Court document
An excerpt from Carlson’s lawsuit describes the hostile work environment allegedly created by Fox host Steve Doocy.

In the suit, Carlson alleges that she was mocked by Ailes for complaining about unequal treatment by male colleagues, and that she was demoted to the afternoon show with reduced pay as retaliation. Carlson also claims that Ailes demanded sex as a way to improve her standing at Fox News and told her to “turn around so he could view her posterior.”

Carlson’s not the only woman to accuse Ailes of such behavior. One female Fox News contributor, who asked to remain anonymous, said that she had a similar encounter with Ailes.

“He asked me to turn around so he can see my ass,” the contributor said, describing one of her meetings with the chairman.

Another Fox News employee, who likewise asked to remain anonymous for fear of retaliation, said that Ailes told her she could only wear dresses on air. She also described a story that she said Ailes often told about his hiring process for on-camera personalities.

“He always brags to people about how he doesn’t do polling or testing when he chooses his on-air talent. He told me that if he was thinking of hiring a woman, he’d ask himself if he would fuck her, and if he would, then he’d hire her to be on-camera,” the employee said. “He then said if it was a man he’d think about whether he could sit down for a baseball game with him and not get annoyed of him. If he could, then he’d hire him.”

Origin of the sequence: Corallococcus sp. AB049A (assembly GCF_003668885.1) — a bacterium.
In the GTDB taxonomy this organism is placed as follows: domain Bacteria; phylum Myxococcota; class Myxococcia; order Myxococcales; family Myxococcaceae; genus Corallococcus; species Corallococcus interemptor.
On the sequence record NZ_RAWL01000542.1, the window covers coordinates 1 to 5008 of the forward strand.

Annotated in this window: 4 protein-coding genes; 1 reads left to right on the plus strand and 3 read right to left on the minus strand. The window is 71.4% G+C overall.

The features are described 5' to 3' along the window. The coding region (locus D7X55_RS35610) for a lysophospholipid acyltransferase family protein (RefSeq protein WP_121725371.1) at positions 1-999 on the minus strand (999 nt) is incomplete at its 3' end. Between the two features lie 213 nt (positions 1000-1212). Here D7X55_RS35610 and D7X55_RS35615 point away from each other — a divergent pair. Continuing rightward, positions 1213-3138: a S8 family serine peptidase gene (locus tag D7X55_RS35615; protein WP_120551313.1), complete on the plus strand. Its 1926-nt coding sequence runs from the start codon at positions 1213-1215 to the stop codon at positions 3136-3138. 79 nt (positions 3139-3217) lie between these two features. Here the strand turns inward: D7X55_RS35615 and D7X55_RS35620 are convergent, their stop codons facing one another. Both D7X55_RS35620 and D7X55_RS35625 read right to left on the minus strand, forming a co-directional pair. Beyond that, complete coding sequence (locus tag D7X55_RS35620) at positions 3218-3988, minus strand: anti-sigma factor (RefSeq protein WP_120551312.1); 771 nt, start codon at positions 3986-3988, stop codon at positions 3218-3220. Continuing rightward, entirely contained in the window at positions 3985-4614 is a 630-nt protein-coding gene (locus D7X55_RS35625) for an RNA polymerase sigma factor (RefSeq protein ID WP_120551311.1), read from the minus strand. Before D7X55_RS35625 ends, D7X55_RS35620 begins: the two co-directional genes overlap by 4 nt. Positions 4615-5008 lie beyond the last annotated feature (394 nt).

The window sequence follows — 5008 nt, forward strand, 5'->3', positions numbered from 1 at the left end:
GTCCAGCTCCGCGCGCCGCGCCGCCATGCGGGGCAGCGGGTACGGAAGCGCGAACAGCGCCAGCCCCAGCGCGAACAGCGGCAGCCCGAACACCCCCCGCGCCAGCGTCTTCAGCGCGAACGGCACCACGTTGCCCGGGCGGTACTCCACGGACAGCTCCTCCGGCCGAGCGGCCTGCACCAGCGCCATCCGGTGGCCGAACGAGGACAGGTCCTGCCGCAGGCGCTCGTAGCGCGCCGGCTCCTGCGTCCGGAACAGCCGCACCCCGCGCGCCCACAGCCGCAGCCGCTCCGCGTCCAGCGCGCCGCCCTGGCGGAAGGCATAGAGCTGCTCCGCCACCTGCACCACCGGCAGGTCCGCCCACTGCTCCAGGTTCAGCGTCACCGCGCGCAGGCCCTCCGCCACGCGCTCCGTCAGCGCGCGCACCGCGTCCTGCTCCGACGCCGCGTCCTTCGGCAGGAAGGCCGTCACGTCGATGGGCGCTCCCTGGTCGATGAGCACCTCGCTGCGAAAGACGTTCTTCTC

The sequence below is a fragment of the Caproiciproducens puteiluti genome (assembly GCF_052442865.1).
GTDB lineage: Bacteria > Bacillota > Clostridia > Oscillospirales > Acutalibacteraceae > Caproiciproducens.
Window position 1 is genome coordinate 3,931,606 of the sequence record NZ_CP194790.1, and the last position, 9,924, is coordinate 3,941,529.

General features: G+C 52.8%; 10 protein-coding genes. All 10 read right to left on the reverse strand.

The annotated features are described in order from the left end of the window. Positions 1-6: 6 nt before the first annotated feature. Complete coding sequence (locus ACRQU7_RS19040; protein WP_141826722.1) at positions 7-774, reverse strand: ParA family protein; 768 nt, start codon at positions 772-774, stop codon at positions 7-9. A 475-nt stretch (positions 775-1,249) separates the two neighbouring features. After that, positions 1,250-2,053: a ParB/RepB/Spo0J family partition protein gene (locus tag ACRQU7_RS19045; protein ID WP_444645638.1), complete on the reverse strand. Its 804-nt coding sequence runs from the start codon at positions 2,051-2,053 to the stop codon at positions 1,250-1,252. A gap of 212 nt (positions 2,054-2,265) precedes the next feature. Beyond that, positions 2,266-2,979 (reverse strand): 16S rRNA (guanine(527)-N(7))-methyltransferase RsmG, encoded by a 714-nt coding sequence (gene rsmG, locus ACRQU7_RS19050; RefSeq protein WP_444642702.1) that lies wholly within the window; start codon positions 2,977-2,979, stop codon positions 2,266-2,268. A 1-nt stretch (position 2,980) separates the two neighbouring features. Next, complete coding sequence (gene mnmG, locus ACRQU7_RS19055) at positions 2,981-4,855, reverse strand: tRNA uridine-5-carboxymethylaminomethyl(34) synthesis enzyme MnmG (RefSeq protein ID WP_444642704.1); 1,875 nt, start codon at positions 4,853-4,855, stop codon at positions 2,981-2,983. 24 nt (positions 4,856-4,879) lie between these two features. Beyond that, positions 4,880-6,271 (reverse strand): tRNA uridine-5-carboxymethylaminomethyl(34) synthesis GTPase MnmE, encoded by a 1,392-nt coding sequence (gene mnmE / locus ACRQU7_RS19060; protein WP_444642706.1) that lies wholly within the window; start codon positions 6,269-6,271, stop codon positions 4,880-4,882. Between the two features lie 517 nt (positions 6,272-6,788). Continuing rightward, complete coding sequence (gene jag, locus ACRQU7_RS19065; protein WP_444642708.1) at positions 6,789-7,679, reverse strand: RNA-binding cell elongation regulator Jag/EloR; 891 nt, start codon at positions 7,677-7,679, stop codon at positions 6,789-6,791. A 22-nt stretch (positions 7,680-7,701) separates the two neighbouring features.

Carlson’s lawsuit, which was filed in the Superior Court of New Jersey, alleges that she was eventually fired for refusing Ailes’ sexual advances.

Fox News did not respond to a request for comment for this story.

The FBI Calls Clinton ‘Extremely Careless’ But Recommends No Charges Over Her Private Email Serv

The controversy over Hillary Clinton’s use of a private email server while secretary of state may soon be over. This investigation culminated with a three-and-a-half-hour FBI interview this weekend after a messy situation involving Attorney General Loretta Lynch meeting with Bill Clinton on an airplane. Lynch distanced herself from the storm by revealing that she would defer to the FBI’s eventual desired outcome, but everyone — even WikiLeaks founder Julian Assange — admitted that an indictment was unlikely. WikiLeaks did release 1,200 emails, which featured a trove of cut-and-pasted media articles, letters sent to Clinton, and other flotsam.

Although none of the released emails (which came from the State Department after a Freedom of Information Act request) set off individual alarms, the matter has affected Clinton’s perceived trustworthiness during the election. Certainly, there are matters of security to consider here, and the FBI agrees. After a thorough investigation, the bureau found no reason to indict Clinton, but they do brand her “extremely careless” in handling “highly classified information.” Comey’s full statement contains the following relevant portions: